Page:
# Illustrative Mathematics Grade 8, Unit 4, Lesson 8: How Many Solutions?

Learning Targets:

• I can solve equations with different numbers of solutions.

Related Pages
Illustrative Math

#### Lesson 8: How Many Solutions?

Let’s solve equations with different numbers of solutions.

Illustrative Math Unit 8.4, Lesson 8 (printable worksheets)

#### Lesson 8 Summary

Sometimes it’s possible to look at the structure of an equation and tell if it has infinitely many solutions or no solutions. For example, look at
2(12x + 18) + 6 = 18x + 6(x + 7)
Using the distributive property on the left and right sides, we get
24x + 36 + 6 = 18x + 6x + 42
From here, collecting like terms gives us
24x + 42 = 24x + 42
Since the left and right sides of the equation are the same, we know that this equation is true for any value of x without doing any more moves!

Similarly, we can sometimes use structure to tell if an equation has no solutions. For example, look at
6(6x + 5) = 12(3x + 2) + 12
If we think about each move as we go, we can stop when we realize there is no solution:
1/6 · 6(6x + 5) = 1/6 · (12(3x + 2) + 12) Multiply each side by 1/6
6x + 5 = 2(3x + 2) + 2 Distribute 1/6 on the right side.
6x + 5 = 6x + 4 + 2 Distribute 2 on the right side.
The last move makes it clear that the constant terms on each side, 5 and 4 + 2, are not the same. Since adding 5 to an amount is always less than adding 4 + 2 to that same amount, we know there are no solutions.

Doing moves to keep an equation balanced is a powerful part of solving equations, but thinking about what the structure of an equation tells us about the solutions is just as important.

#### Lesson 8.1 Matching Solutions

Consider the unfinished equation 12(x + 3) + 18 = . Match the following expressions with the number of solutions the equation would have with that expression on the right hand side.

#### Lesson 8.2 Thinking About Solutions Some More

Your teacher will give you some cards.

1. With your partner, solve each equation.
2. Then, sort them into categories.
3. Describe the defining characteristics of those categories and be prepared to share your reasoning with the class.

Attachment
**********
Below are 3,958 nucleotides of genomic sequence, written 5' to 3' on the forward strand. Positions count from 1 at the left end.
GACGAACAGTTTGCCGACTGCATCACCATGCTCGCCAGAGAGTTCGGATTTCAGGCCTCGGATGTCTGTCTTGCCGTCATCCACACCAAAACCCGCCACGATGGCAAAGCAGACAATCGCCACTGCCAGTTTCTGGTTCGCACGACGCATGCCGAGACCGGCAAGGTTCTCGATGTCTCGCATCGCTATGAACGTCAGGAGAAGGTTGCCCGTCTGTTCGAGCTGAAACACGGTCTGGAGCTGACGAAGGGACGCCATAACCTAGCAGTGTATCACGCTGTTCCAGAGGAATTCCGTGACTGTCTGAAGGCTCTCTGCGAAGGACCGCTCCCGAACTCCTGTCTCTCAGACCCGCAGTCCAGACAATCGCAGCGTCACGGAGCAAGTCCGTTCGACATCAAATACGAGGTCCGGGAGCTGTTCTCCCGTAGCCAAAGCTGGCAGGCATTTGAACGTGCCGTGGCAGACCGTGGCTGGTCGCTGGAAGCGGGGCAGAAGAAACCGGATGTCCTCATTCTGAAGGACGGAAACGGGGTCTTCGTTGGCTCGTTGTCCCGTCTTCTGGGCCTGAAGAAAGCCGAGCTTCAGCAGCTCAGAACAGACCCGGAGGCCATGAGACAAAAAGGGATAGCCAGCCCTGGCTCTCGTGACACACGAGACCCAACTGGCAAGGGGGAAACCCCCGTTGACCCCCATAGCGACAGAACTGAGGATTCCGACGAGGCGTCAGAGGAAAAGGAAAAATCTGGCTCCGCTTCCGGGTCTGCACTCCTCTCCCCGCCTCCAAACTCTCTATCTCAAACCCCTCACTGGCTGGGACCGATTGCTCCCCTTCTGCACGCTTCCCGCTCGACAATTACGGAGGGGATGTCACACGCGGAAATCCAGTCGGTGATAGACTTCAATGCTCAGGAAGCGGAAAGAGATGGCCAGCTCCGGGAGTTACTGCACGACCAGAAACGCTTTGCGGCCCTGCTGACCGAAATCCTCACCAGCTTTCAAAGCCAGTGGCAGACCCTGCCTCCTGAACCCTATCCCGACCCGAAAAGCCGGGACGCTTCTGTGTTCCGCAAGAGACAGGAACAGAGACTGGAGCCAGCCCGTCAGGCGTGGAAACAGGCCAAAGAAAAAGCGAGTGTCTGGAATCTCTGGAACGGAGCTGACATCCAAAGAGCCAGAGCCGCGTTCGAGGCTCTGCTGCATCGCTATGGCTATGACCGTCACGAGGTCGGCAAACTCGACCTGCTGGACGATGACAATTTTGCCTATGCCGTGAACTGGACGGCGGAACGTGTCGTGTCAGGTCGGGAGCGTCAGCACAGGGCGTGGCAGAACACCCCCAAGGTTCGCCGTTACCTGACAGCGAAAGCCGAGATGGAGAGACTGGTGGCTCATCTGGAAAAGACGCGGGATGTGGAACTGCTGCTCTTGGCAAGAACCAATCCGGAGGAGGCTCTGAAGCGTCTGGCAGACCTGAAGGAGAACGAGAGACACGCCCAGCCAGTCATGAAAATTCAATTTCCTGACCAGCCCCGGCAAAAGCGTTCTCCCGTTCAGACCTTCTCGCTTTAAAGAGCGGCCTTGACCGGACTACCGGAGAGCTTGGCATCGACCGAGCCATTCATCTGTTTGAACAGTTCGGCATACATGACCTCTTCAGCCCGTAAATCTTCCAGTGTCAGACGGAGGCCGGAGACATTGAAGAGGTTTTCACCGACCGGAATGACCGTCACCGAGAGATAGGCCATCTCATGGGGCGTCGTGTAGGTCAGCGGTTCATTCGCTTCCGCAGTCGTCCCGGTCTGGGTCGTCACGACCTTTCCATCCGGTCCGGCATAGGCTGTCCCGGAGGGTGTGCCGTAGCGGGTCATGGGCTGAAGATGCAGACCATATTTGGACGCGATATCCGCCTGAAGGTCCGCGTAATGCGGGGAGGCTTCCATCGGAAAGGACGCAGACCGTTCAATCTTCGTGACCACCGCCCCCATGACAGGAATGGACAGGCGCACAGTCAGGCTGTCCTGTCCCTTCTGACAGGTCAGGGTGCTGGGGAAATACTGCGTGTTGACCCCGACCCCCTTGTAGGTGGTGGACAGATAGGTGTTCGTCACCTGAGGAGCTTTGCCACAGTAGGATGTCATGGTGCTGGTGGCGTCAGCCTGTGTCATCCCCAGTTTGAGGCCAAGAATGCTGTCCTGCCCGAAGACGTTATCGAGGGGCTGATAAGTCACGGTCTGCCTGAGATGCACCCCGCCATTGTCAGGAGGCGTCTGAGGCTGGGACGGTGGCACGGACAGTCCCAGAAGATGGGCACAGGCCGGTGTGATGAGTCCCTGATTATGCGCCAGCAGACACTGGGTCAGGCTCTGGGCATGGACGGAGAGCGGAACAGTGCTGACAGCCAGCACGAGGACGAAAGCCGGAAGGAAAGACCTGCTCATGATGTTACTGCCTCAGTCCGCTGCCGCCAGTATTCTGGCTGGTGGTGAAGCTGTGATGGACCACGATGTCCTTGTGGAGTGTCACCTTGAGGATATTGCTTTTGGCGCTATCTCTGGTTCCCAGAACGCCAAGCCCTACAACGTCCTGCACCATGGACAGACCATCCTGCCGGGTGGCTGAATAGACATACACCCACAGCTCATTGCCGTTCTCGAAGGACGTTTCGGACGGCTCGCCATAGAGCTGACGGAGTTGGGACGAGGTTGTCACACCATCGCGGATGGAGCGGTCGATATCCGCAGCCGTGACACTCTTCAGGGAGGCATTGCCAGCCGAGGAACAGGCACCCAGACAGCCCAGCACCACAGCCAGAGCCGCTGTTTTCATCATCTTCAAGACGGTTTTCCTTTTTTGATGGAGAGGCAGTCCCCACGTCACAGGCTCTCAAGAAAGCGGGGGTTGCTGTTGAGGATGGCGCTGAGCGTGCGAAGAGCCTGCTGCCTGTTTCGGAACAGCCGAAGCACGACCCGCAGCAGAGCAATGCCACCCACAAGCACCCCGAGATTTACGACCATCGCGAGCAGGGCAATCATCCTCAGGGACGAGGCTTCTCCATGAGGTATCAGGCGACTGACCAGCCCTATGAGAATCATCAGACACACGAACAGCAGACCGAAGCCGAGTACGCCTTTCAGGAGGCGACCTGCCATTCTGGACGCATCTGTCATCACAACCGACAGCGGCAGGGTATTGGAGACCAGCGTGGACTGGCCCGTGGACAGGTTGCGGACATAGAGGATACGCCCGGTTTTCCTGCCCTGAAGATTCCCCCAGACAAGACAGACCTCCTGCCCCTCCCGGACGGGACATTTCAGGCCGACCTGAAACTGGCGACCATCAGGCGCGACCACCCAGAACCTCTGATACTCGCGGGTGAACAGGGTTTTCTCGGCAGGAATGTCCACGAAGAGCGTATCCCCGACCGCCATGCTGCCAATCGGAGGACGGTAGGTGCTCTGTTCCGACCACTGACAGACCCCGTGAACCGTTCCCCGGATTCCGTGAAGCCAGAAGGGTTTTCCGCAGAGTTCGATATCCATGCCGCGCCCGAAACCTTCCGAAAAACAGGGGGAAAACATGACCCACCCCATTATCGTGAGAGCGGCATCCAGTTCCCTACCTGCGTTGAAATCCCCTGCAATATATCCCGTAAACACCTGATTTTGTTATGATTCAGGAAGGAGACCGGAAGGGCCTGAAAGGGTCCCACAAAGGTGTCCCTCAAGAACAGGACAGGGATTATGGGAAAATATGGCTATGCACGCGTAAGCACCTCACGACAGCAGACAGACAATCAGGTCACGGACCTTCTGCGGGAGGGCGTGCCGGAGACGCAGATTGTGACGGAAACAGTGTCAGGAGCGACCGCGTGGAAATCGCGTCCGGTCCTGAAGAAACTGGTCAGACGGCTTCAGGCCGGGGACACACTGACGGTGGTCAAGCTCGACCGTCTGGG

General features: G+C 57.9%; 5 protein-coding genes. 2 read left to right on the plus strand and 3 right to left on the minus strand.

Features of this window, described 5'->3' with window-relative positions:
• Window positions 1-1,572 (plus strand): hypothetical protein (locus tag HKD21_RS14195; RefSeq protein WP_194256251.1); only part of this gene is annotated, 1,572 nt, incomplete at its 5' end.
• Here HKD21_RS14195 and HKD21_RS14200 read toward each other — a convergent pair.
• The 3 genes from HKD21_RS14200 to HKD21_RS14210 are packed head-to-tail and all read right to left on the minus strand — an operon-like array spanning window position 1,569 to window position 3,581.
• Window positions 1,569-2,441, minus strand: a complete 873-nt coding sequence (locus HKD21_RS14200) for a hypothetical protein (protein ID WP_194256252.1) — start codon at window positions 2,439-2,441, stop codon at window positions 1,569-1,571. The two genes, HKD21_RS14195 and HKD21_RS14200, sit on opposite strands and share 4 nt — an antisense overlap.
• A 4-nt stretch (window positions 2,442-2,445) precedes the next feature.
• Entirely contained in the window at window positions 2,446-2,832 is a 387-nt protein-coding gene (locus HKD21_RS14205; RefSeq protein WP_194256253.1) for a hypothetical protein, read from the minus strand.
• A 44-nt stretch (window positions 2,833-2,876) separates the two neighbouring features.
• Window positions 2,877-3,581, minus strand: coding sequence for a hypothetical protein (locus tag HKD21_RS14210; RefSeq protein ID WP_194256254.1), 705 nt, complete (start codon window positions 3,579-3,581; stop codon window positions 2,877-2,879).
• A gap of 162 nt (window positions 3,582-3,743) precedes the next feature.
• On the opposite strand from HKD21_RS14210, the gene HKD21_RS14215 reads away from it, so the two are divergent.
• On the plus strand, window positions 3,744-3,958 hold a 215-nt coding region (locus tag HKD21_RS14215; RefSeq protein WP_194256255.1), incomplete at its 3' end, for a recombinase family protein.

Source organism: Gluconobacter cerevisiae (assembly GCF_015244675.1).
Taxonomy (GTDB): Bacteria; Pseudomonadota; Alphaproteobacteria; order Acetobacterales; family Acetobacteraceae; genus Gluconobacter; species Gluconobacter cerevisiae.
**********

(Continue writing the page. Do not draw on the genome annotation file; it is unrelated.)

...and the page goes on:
#### Lesson 8.3 Make Use of Structure

For each equation, determine whether it has no solutions, exactly one solution, or is true for all values of x (and has infinitely many solutions). If an equation has one solution, solve to find the value of x that makes the statement true.

#### Are you ready for more?

Consecutive numbers follow one right after the other. An example of three consecutive numbers is 17, 18, and 19. Another example is -100, -99, -98.

1. Choose any set of three consecutive numbers. Find their average. What do you notice?
2. Find the average of another set of three consecutive numbers. What do you notice?
3. Explain why the thing you noticed must always work, or find a counterexample

The average is always the second number because the number to the left is one smaller and the number to the right is one bigger.

#### Lesson 8 Practice Problems

1. Lin was looking at the equation 2x - 32 + 4(3x - 2462) = 14x. She said, “I can tell right away there are no solutions, because on the left side, you will have 2x + 12x and a bunch of constants, but you have just 14x on the right side.” Do you agree with Lin? Explain your reasoning.
2. Han was looking at the equation 6x - 4 + 2(5x + 2) = 16x. He said, “I can tell right away there are no solutions, because on the left side, you will have 6x + 10x and a bunch of constants, but you have just 16x on the right side.” Do you agree with Han? Explain your reasoning.
3. Decide whether each equation is true for all, one, or no values of x.
4. Solve each of these equations. Explain or show your reasoning.
5. The points (-2,0) and (0,-6) are each on the graph of a linear equation. Is (2,6) also on the graph of this linear equation? Explain your reasoning.
6. In the picture triangle A’B’C' is an image of triangle ABC after a rotation. The center of rotation is E.
a. What is the length of side AB? Explain how you know.
b. What is the measure of angle D'? Explain how you know.

The Open Up Resources math curriculum is free to download from the Open Up Resources website and is also available from Illustrative Mathematics.

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